SAT verbal scores, as used in this study, may not effectively identify poor and good readers. A comprehension test, such as the Nelson-Denny Reading Test, with subjects scoring in the lower 25th percentile considered poor readers and those scoring in the highest 25th percentile considered good readers, may be a more reliable measure of reading ability. Given this limitation, however, since previous studies show that more skilled readers are better able to use text structure to distinguish between important and unimportant information, we expected good readers to agree with expert readers about main idea paragraphs. Yet findings of this study indicate no clear pattern in ratings of text interest and importance by good and poor readers. This study also investigated whether ability would affect agreement with expert readers for paragraphs with "seductive details." In fact, there was no consistency in agreement of ratings for all paragraphs. This was true for percentage of agreement of ratings and for comparison of mean ratings by expert readers to poor and good readers.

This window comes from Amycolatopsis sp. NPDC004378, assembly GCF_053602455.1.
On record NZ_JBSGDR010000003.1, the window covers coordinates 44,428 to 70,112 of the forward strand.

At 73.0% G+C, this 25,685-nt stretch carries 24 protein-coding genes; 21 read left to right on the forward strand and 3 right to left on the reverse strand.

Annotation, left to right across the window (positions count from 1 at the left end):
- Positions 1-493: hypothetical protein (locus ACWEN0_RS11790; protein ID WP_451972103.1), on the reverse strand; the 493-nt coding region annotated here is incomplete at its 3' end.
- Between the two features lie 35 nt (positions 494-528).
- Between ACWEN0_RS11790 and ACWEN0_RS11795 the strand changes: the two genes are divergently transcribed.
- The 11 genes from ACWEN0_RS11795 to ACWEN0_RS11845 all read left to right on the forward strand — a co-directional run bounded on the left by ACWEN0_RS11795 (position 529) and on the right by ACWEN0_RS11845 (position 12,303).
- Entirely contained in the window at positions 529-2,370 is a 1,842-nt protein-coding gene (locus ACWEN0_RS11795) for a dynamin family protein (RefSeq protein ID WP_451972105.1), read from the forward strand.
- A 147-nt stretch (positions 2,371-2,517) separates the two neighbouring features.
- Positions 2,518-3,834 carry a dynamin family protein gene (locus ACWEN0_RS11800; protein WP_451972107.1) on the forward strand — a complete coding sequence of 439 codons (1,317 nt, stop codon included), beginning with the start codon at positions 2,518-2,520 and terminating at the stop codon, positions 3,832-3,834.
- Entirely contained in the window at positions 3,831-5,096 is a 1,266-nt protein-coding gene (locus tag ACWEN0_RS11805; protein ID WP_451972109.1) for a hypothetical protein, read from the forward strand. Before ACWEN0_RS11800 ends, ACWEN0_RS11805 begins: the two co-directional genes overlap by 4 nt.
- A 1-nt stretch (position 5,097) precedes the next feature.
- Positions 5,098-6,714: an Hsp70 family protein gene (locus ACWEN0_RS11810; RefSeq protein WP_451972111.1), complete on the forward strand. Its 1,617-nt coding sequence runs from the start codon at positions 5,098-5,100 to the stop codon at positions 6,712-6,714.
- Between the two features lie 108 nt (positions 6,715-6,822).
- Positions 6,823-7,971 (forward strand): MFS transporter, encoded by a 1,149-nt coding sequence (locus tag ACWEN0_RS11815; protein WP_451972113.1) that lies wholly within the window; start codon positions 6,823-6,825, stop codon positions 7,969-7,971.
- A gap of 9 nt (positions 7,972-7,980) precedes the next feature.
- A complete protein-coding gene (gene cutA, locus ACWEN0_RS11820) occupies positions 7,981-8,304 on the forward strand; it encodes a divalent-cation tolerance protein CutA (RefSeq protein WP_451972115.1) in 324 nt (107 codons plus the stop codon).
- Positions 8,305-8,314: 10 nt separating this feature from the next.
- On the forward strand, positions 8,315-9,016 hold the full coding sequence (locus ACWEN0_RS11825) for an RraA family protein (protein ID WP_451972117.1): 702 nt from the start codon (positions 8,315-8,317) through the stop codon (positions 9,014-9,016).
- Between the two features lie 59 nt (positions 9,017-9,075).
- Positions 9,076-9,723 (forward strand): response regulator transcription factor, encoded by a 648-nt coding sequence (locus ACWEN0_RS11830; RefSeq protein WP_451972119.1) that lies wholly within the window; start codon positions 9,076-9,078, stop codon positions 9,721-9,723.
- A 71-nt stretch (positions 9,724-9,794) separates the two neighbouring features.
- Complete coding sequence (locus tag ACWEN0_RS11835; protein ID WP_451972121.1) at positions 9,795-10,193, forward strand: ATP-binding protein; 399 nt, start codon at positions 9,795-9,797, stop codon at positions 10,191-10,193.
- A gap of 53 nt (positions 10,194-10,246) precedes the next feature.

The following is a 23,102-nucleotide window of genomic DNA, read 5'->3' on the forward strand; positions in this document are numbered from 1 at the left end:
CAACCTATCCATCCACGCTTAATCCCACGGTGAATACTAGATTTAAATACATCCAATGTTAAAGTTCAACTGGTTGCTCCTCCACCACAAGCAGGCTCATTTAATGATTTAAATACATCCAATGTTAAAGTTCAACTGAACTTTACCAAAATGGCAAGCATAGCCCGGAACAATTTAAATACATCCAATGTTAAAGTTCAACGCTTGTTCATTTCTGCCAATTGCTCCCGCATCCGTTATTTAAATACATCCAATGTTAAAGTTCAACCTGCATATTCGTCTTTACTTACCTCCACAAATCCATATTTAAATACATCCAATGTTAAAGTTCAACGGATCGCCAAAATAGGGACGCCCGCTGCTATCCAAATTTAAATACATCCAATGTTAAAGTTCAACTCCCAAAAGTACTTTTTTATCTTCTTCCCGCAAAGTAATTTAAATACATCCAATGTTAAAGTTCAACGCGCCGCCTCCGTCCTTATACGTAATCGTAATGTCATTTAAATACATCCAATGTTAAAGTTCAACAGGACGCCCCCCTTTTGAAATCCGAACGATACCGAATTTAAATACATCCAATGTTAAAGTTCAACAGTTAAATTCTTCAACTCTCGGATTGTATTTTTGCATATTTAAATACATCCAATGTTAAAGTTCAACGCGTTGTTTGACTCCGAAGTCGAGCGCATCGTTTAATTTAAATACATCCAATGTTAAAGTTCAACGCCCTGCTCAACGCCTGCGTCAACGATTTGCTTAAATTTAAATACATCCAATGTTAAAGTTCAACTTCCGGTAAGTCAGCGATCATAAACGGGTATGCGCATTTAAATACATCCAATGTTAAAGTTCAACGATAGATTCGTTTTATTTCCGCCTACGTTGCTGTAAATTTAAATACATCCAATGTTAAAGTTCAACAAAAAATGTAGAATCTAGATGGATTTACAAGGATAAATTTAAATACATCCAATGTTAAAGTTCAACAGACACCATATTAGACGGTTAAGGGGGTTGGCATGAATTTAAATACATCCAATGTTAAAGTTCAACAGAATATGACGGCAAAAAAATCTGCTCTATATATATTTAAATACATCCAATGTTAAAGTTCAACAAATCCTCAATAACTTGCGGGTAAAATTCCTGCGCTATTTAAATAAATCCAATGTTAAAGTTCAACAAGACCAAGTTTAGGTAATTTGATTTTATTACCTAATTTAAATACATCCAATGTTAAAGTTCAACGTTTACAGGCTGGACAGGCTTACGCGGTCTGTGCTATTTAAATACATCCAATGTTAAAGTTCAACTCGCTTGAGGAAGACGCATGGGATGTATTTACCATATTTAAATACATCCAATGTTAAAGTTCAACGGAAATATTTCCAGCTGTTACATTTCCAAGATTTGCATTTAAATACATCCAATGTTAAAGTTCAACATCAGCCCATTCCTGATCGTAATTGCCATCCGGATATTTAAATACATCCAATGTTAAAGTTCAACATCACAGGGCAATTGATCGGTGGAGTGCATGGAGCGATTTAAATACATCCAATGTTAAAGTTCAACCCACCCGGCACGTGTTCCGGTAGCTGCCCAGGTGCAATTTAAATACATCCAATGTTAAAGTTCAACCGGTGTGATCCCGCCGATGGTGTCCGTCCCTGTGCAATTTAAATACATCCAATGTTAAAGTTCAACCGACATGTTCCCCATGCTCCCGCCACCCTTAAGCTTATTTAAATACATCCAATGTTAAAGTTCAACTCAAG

When subjects are not grouped by ability and mean ratings by all readers are considered there is a clear pattern of agreement with expert readers for paragraphs 2, 3, and 4. College readers rate these main idea paragraphs as moderate in interest and high in importance, which is consistent with ratings by expert readers. This indicates students' ability to recognize main ideas. As with previous studies (Hidi & Baird, 1986; 1988), ratings by college readers diverged on main idea paragraphs showing little relationship between importance and interest. In other words, college readers in this study found important information to be of little interest.
Likewise, there is a clear pattern in ratings by college readers on paragraphs 5, 6, and 7. However, contrary to previous studies (Hidi et al, 1982; Jetton & Alexander, 1997), these ratings converged on paragraphs with "seductive details" showing a strong relationship between importance and interest. Typically readers recognize this type of material in a mixed text as high or moderate in interest but low in importance. College readers in this study consistently rated seductive detail paragraphs as moderate in interest and moderate in importance. The convergence of ratings may indicate that when seductive details are included in text they interfere with the readers' ability to distinguish important information from less important details.